Daily Bulletin: Baseball icon Tommy Lasorda has become the city's newest champion in its quest to reclaim control of L.A./Ontario International Airport from Los Angeles

March 22, 2012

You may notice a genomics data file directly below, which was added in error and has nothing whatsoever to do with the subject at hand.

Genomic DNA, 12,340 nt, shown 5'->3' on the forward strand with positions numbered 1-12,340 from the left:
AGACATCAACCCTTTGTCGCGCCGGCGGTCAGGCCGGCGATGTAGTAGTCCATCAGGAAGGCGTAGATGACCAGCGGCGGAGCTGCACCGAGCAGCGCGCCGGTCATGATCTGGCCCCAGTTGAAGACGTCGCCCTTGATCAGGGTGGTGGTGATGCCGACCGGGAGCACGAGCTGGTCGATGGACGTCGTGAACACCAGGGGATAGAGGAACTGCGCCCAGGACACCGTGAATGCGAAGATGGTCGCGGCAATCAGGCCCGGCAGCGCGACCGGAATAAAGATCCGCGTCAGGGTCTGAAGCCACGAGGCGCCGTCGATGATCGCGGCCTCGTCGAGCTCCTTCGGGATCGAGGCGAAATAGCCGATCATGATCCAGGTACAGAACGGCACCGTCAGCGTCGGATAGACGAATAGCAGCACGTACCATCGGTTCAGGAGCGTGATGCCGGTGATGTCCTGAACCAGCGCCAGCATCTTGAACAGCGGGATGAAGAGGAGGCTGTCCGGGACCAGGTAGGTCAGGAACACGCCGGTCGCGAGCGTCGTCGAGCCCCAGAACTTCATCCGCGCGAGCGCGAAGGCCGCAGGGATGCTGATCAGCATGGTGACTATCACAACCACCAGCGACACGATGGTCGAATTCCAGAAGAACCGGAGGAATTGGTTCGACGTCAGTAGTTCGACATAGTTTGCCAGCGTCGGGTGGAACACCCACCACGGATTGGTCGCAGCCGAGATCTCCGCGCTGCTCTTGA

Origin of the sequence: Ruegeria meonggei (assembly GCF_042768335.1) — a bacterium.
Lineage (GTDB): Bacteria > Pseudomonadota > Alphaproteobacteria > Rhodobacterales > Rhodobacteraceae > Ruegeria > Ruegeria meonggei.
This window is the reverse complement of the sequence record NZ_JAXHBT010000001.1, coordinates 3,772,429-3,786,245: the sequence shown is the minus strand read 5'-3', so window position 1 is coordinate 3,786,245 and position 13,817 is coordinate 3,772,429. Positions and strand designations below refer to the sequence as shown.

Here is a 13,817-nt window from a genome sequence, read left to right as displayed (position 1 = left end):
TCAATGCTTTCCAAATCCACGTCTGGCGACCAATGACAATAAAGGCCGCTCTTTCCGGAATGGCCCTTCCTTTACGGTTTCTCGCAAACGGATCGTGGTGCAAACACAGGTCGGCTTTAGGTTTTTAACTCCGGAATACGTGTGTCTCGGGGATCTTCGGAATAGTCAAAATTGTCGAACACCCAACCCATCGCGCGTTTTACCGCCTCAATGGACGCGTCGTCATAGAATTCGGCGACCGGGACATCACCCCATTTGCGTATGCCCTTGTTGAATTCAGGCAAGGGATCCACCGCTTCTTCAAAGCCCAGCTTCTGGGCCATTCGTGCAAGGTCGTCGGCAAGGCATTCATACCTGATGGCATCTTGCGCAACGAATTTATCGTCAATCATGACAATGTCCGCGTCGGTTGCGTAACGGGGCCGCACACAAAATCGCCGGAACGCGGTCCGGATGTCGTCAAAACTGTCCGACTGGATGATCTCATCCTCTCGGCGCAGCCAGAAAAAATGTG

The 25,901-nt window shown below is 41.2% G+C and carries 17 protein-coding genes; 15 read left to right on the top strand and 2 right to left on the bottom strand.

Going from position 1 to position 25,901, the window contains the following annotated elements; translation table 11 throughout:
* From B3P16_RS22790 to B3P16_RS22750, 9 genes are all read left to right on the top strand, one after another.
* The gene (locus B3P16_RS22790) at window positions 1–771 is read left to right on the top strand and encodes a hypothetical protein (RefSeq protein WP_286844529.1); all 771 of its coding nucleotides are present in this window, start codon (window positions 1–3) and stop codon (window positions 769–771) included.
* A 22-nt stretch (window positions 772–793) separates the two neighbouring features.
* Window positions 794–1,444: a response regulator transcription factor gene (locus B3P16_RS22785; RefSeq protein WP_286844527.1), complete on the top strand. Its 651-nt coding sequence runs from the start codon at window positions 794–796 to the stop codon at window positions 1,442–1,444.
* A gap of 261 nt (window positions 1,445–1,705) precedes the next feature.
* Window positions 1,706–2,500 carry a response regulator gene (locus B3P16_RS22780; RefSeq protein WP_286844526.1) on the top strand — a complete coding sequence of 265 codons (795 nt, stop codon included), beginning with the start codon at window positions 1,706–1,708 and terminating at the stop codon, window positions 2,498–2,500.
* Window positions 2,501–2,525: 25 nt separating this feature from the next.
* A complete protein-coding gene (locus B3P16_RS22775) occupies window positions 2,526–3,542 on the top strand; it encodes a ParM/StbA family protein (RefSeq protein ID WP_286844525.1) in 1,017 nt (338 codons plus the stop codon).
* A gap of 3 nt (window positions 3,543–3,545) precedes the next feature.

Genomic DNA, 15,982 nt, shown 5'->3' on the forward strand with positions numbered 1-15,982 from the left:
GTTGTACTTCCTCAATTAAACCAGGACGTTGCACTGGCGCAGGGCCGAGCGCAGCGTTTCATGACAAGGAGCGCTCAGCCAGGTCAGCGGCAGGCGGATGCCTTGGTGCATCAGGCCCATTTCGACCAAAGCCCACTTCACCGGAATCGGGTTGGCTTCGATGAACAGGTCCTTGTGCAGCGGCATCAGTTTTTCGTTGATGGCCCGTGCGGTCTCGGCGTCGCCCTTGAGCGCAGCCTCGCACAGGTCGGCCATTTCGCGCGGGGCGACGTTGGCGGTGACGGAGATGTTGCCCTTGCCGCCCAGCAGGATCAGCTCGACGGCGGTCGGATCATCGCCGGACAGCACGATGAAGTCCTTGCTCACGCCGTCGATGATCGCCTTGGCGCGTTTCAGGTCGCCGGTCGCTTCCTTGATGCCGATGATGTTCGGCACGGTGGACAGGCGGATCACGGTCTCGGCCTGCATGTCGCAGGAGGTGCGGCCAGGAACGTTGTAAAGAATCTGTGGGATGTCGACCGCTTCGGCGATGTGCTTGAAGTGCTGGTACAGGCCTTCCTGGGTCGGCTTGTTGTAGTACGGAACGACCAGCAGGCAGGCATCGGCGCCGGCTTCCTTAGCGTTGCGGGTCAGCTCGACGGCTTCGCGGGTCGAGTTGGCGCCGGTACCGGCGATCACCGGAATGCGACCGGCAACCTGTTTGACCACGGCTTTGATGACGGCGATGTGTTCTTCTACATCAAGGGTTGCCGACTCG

ONTARIO - Baseball icon Tommy Lasorda has become the city's newest champion in its quest to reclaim control of L.A./Ontario International Airport from Los Angeles. The former Los Angeles Dodgers manager is featured in a commercial advocating local control shown during Ontario's 2012 State of the City event on Wednesday night. The video was previewed for the more than 800 guests who gathered at the Ontario Convention Center. "The Moment of Truth," the commercial is a way for city officials to broaden its audience for the city's public relations campaign, "Set Ontario Free," officials said. "Right now is one of those moments of truth for Ontario International Airport," Lasorda says in the commercial. "Getting back local control will restore Ontario International Airport as the No. 1 economic engine for the Inland Empire." The embattled airport was the topic of Ontario's annual business mixer as officials also revealed an updated version of its website on the issue - www.SetOntarioFree.com. "Continuing our commitment to building the local economy and creating jobs, we launched the Set ONTario Free campaign to demand that Los Angeles officials return the Ontario Airport to local control, and no is not an option," Mayor Paul Leon said. Since the start of the year, Ontario has embarked on a media campaign that now includes producing two commercials, conducting a poll of Los Angeles voters and running advertisements in local publications. Ontario Councilwoman Sheila Mautz said having a known figure such as Economist Christopher Thornberg talks about the California economy Wednesday evening during the Ontario 2012 State of the City Business Networking Event at the Ontario Convention Center. (Will Lester/Staff Photographer) Lasorda will help raise awareness. "To have somebody of that caliber is great. Anything that helps," she said. Following the presentation, the crowd moved over to a nearby room where five kiosks were set up for attendees to sign the city's petition. Among those who signed was Bonnie Verhoef of Upland because she is fed up with limited flight options, she said. A frequent flyer at ONT, Verhoef described the airport as a ghost town. "It's expensive to use (ONT) airport," she said. "I can't fly directly to any place I go. I have to change planes." Verhoef, who said she would rather pay the higher fees than choose LAX, is pleased the city is lobbying for control. "It's a tremendous economic waste," she said. Release of the video and updated site comes on the heels of recent developments in favor of Ontario's quest. On Tuesday, a Los Angeles City Council committee agreed to analyze Ontario's proposal to regain control of the facility. Ontario officials have offered $50 million to dissolve the 1967 Joint Powers Agreement between the two cities. In the proposal by Ontario, the city says it would be responsible for paying the remaining $75 million in existing debt obligations. City officials also have agreed to divert $125 million of ONT's future passenger facility charges to LAX. The passenger facility charge is a program that allows airports to collect a separate fee for every passenger. Airports use the fees to fund FAA-approved projects.